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Update on Breeding for Soybean Aphid Resistance
Tue - July 18, 2017
by Brian Diers, Soybean Breeder, University of Illinois

The soybean aphid (Aphis glycines) is an exotic pest of soybean that was first identified in North American during 2000. Host resistance was recognized as an important management option, and several sources of aphid resistance were identified in accessions from the USDA Soybean Germplasm Collection. The pest can now be controlled by Rag genes (Resistance to Aphis glycines) which have been introgressed into soybean lines adapted to Midwestern growing conditions.

There are currently 10 named soybean aphid resistance genes and alleles:  Rag1, rag1b, rag1c, Rag2, Rag3 , rag3, Rag3b, rag4, Rag5, and Rag6.  Host resistance works by suppressing aphid growth and reproduction on the plant. This type of resistance is called antibiosis. Two other mechanisms of resistance are antixenosis, which describes the plants ability to repel the insect, and  tolerance, the ability of a plant to withstand colonization without impact on yield. A single plant can express one or more types of resistance.

Testing Rag gene combinations
As the number of deployable aphid resistance genes with antibiosis and antixenosis-type resistance continues to expand, so do the options available to breeders. However, the efficacy of gene combinations against known aphid biotypes requires on-going investigation. Aphid biotypes are populations that survive and reproduce on varieties developed for aphid resistance.  There are four known aphid biotypes in North America.

With checkoff funding provided by the North Central Soybean Research Program and the United Soybean Board, we evaluated the differential reaction of soybean isolines carrying different combinations of the genes Rag1, Rag2, and Rag3 to the four known aphid biotypes.

Figure 1. Differential colonization of the eight soybean isolines with combinations of Rag genes by soybean aphid biotype 1 across trials 1 and 2. Means with the same letter are not significantly different (P< 0.05).

We found that all gene combinations, with the exception of Rag3 alone, provided excellent protection against biotype 1 (Figure 1).

Isolines with Rag2 alone or in combination with Rag1 and Rag3 had greater levels of resistance to biotype 2. 

For biotype 3, the Rag1+3 and Rag1+2+3 pyramided lines significantly reduced aphid populations compared with all other gene combinations, while the Rag1+2+3 pyramid provided the greatest protection against biotype 4. Overall, the Rag 1+2+3 pyramided line conferred the greatest protection against all four biotypes.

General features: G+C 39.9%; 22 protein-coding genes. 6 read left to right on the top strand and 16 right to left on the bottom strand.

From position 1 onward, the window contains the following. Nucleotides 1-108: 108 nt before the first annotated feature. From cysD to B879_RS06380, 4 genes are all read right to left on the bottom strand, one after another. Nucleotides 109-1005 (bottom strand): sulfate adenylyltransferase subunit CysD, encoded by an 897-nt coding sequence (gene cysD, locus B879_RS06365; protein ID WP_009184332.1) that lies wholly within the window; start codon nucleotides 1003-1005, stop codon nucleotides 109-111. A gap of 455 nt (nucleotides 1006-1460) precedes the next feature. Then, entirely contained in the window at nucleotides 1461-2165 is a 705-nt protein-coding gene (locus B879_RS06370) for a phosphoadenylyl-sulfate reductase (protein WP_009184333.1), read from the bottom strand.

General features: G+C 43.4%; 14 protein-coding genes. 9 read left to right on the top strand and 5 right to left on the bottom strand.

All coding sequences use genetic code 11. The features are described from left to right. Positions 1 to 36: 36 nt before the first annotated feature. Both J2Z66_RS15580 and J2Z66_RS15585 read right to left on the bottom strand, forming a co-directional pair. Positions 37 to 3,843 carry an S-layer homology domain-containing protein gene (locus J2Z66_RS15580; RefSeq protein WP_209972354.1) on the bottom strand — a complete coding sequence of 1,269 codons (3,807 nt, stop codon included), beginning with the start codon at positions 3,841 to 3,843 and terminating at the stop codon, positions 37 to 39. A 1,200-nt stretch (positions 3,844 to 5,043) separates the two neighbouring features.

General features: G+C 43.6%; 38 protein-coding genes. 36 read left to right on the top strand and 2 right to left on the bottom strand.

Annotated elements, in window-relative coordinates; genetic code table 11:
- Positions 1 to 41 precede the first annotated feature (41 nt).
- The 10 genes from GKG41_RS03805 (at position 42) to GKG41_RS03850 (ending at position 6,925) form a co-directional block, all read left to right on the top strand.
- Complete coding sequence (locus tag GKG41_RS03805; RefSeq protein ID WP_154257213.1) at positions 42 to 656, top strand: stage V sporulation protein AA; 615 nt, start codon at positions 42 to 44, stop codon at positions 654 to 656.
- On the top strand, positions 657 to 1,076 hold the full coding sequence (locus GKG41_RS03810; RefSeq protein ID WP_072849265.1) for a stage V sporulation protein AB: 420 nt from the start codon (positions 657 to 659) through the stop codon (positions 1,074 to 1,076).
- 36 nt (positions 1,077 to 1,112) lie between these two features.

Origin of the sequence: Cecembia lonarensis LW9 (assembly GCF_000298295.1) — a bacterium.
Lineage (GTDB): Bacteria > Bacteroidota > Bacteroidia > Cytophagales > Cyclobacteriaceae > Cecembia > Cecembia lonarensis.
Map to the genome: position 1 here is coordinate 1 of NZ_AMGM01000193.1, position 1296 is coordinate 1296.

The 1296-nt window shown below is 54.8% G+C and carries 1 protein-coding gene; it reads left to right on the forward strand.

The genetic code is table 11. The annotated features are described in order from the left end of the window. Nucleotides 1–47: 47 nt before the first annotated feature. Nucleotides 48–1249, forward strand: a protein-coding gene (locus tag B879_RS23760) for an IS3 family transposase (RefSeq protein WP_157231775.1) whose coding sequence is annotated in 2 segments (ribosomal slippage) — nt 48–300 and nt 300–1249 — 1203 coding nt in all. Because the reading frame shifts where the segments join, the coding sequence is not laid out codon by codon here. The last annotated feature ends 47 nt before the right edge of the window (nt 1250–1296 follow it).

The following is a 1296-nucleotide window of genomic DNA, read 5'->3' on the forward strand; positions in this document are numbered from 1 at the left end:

Rag 2 gene and yield
In 2013, we showed that the resistance gene Rag2 was associated with reduced yield. We have followed that research with a study to determine whether the reduced yield was the result of linkage between Rag2 and a second yield-reducing gene, or because the resistance gene directly reduced yield.

This research was just completed and we found that the yield reduction was the result of a second yield-reducing gene. This is good news, as soybean breeders should be able to break the linkage without much difficulty —allowing for the creation of high yielding, aphid-resistant varieties with the Rag2 gene.

New aphid resistant varieties
Our soybean breeding program continues to develop and release soybean varieties with different combinations of Rag genes conferring aphid resistance. We are backcrossing the aphid resistance genes Rag4 and Rag6 into Rag1, Rag2 and Rag3 varieties. Rag4 and Rag6 are aphid resistance genes that were identified at Michigan State University. Rag4 backcrossing is now complete, and this summer we will select plants with all combination of Rag1-4. The backcrossing will continue until we have sets of lines developed with all combinations of Rag1-4 and Rag6.

The University of Illinois is commercializing four soybean varieties with Rag2, one variety with Rag1, and one variety with Rag1 and Rag2 combined. These varieties are being marketed under the Illini Brand by the Baird Seed Company ( Aphid resistant varieties are also available from other sources. Check with your seed dealer and in seed catalogues about the availability of aphid resistant varieties (Rag) in your area.  
Read the full research report: Differential Reactions of Soybean Isolines With Combinations of Aphid Resistance Genes Rag1, Rag2, and Rag3 to Four Soybean Aphid Biotypes. Journal of Economic Entomology, 2016
Soybean Aphid Field Guide - North Central Soybean Research Program
Scouting for the Soybean Aphid - University of Minnesota
A Visual Guide for Counting Soybean Aphids - North Central Soybean Research Program
Biology of the Soybean Aphid.  Journal of Integrated Pest Management,